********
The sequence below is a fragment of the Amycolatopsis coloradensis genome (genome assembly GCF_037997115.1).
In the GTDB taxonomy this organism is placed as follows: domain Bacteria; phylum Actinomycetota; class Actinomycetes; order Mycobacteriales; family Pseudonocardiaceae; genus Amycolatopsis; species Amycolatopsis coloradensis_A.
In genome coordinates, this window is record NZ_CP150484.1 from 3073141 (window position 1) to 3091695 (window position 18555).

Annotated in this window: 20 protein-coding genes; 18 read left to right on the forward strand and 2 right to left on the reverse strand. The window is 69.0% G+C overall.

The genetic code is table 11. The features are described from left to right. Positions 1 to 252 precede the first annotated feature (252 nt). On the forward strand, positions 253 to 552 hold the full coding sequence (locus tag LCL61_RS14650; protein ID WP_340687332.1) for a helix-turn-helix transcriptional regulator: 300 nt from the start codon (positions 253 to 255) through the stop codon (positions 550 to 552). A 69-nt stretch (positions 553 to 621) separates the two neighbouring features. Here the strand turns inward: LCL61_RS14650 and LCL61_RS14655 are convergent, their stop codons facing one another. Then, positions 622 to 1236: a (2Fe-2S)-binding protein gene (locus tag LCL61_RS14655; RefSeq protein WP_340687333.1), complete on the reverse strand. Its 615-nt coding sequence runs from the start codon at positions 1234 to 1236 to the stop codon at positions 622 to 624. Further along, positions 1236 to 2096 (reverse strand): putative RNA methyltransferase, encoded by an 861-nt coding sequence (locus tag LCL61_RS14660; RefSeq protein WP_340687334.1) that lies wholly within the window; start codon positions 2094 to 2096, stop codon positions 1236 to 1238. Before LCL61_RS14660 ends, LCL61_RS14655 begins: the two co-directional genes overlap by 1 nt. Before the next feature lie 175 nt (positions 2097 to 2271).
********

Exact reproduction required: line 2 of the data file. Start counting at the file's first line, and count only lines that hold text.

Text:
In the GTDB taxonomy this organism is placed as follows: domain Bacteria; phylum Actinomycetota; class Actinomycetes; order Mycobacteriales; family Pseudonocardiaceae; genus Amycolatopsis; species Amycolatopsis coloradensis_A.